Amythyst Kiah Setlist: Hangover Blues, Wild Turkey, Fancy Drones, Black Myself, Sugar

The rowdiest performance of the day came when Langhorne Slim took the stage with “Cinderella.” Extremely excited to be there, Slim was busting at the seams with energy as he sold depression to the crowd as if it was the new designer drug. It was exactly the pick-me-up I needed as the sun had started draining me. Making his way through the packed crowd, he put himself among the people while preaching “Love Crimes” before making his way back to the stage for “Change” and “Morning Prayer.” The too-short performance ended with “Past Lives,” and ironically, the first real lines started to form at the bar as soon as the sober Slim left the stage.

Langhorn Slim Setlist: Cinderella, The Way We Move, Love Crimes, Changes, Morning Prayer, Past Lives

The heat peaked during Valerie June’s set on the Lefty Stage. Luckily that high was only 88 degrees, which isn’t that hot. It felt hot in the direct sun, though. This was also the time when the crowd started filling in. As more and more people arrived, it was still possible to walk to the front of the stage, but it was getting more difficult. Lines were getting longer for drinks as well. But none of that mattered while Valerie was up there doing her thing. She is one of the happiest performers I’ve ever seen. Singing, dancing, kicking her legs in the air; she always seems to be in a state of estacy. I understand why her voice isn’t everyone’s cup of tea, so I wasn’t surprised when I overheard a few guys who didn’t get it, but I’ve always loved her style, and her set at Palomino was a great time.

Partial Valerie June Setlist: Rain Dance, Shakedown, Workin’ Woman Blues, Astral Plane

The Highway Queen herself, Miss Nikki Lane, was the common denominator between the Hollywood Palomino Night at The Roxy and the Palomino Festival in Pasadena. Not only did she use her time to perform a bunch of songs off her upcoming album, she also offered her vintage clothing line at the Stage Stop Marketplace, allowing all the concrete cowgirls to outfit themselves with appropriate boots and hats for a hot summer day of country music.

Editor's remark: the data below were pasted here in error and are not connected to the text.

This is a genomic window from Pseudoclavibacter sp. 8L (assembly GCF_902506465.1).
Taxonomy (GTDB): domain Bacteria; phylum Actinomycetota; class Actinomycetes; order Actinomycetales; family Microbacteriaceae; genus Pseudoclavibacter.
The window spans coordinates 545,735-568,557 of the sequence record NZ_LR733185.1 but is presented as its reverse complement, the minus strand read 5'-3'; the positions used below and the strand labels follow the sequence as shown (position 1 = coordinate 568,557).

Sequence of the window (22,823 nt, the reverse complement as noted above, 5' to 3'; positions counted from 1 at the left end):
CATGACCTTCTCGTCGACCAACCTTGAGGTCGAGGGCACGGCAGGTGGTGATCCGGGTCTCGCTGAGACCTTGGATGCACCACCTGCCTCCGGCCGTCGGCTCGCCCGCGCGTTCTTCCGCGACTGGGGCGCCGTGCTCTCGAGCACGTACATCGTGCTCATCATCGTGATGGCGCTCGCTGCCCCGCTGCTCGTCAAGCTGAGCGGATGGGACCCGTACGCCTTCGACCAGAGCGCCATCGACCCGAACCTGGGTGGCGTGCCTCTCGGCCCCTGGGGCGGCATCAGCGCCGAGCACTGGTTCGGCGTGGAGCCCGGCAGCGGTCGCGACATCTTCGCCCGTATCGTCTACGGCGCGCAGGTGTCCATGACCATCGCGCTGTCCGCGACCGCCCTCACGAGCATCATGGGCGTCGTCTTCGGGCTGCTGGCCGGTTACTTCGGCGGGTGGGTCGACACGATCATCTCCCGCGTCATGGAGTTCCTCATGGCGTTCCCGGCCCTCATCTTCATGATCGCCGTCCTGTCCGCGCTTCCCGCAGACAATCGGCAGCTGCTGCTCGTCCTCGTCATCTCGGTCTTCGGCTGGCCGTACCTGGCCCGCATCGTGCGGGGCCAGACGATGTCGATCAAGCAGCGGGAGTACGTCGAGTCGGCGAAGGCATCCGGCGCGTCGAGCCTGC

Nikki Lane Setlist: Highway Queen, Born Tough, First High, Good Enough, Black Widow, Demin and Diamonds, Jackpot

Morgan Wade was the last of the 25-minute sets, and she took advantage of it to showcase half of her debut album, “Reckless.” Adhering to the mantra of less talk, more rock, she kept the banter to a minimum as she cranked through seven songs that all sounded like hits. Morgan has rough edges that were unfortunately smoothed over in the production of her album but are on full display in a live setting. There is no doubt she has lived the songs she sings. This was my second time seeing Morgan; like the first time, she left me wanting more.

Morgan Wade Setlist: Don’t Cry, Last Cigarette, Reckless, Matches and Metaphors, Take Me Away, Run, Wilder Days

Paul Cauthen and his band were the day’s first performance that felt big enough for a large festival stage. Part rock star, part jokester, and part shit-kicking cowboy, Cauthen might rub some people the wrong way, but I think those people take him literally. I’m not sure how you can take songs like “Cocaine Country Dancing,” “Country as Fuck,” and “Fuck You Money,” seriously, but they are seriously fun. I have been a big fan of Cauthen since seeing him open for Cody Jinks back in 2017, and it was great to see him doing his thing in front of a large crowd. A caricature of a radio-friendly country, Cauthen isn’t going to make any friends among the Florida Georgia Line fans, but he was a perfect fit at Palomino.

Paul Cauthen Setlist: Cocaine Country Dancing, Caught Me at a Good Time, Country as Fuck, Champagne & a Limo, Holy Ghost Fire, Fuck You Money

Charley Crockett is from another time. The Texas native literally rides the rail across the country, and he is the sound of a forgotten America. Traditional county, honk tonk, Nashville sound, Texas blues…he picks it up along the way and makes it his own. Rocking nudie suits like they never went out of style; Crockett is a stand-out among standouts. I had seen him a few times in the past, so I used the last part of his set to grab some food and stand in the ridiculously long line for a drink, only to be disappointed when I was told the whiskey and IPAs had been tapped. The drink options were becoming sparse, and the festival hadn’t even hit the halfway mark.

Charley Crockett Setlist: Music City USA, Welcome to Hard Times, Goin’ Back to Texas, Run Horse Run, Midnight Run, Lesson in Depression, The Valley

The late addition of Zach Bryan was welcome. By the size and enthusiasm of his crowd, I bet Zach alone helped sell quite a few tickets for the festival, especially considering his headlining shows are selling out instantly and selling for a fortune on the secondary market. Even though he only performed for a half hour, it was a unique opportunity to catch one of the hottest artists in this realm of country music. As always, the humble Bryan seemed highly grateful to those who came to see him, and he was taken aback by the fact that he was essentially opening for Willie Nelson. It was crazy to hear the crowd sing along with every word of every song by an artist who was completely unknown outside a specific circle just months ago.